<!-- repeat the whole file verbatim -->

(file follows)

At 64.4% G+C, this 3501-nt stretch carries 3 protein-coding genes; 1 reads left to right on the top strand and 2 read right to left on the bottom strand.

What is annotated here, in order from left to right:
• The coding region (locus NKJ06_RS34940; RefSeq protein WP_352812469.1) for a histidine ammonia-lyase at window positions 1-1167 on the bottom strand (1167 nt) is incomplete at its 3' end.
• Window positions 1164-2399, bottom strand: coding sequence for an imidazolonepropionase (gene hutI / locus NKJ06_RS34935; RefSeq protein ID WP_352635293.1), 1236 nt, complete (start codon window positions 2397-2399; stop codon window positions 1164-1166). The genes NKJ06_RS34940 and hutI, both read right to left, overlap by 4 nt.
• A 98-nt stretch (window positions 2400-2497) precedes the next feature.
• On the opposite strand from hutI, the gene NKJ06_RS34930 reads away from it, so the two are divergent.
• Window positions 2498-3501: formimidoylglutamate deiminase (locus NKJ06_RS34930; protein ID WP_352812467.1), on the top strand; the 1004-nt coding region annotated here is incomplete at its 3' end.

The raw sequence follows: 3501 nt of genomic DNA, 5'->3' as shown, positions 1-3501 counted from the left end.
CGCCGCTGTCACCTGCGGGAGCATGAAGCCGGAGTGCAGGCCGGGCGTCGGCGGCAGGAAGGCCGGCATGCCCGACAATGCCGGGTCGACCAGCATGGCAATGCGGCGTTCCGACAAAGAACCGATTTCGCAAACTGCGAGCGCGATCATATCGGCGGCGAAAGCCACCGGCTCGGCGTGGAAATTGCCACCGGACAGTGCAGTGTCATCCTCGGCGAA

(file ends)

At 64.4% G+C, this 3501-nt stretch carries 3 protein-coding genes; 1 reads left to right on the top strand and 2 read right to left on the bottom strand.

What is annotated here, in order from left to right:
• The coding region (locus NKJ06_RS34940; RefSeq protein WP_352812469.1) for a histidine ammonia-lyase at window positions 1-1167 on the bottom strand (1167 nt) is incomplete at its 3' end.
• Window positions 1164-2399, bottom strand: coding sequence for an imidazolonepropionase (gene hutI / locus NKJ06_RS34935; RefSeq protein ID WP_352635293.1), 1236 nt, complete (start codon window positions 2397-2399; stop codon window positions 1164-1166). The genes NKJ06_RS34940 and hutI, both read right to left, overlap by 4 nt.
• A 98-nt stretch (window positions 2400-2497) precedes the next feature.
• On the opposite strand from hutI, the gene NKJ06_RS34930 reads away from it, so the two are divergent.
• Window positions 2498-3501: formimidoylglutamate deiminase (locus NKJ06_RS34930; protein ID WP_352812467.1), on the top strand; the 1004-nt coding region annotated here is incomplete at its 3' end.

The raw sequence follows: 3501 nt of genomic DNA, 5'->3' as shown, positions 1-3501 counted from the left end.
CGCCGCTGTCACCTGCGGGAGCATGAAGCCGGAGTGCAGGCCGGGCGTCGGCGGCAGGAAGGCCGGCATGCCCGACAATGCCGGGTCGACCAGCATGGCAATGCGGCGTTCCGACAAAGAACCGATTTCGCAAACTGCGAGCGCGATCATATCGGCGGCGAAAGCCACCGGCTCGGCGTGGAAATTGCCACCGGACAGTGCAGTGTCATCCTCGGCGAA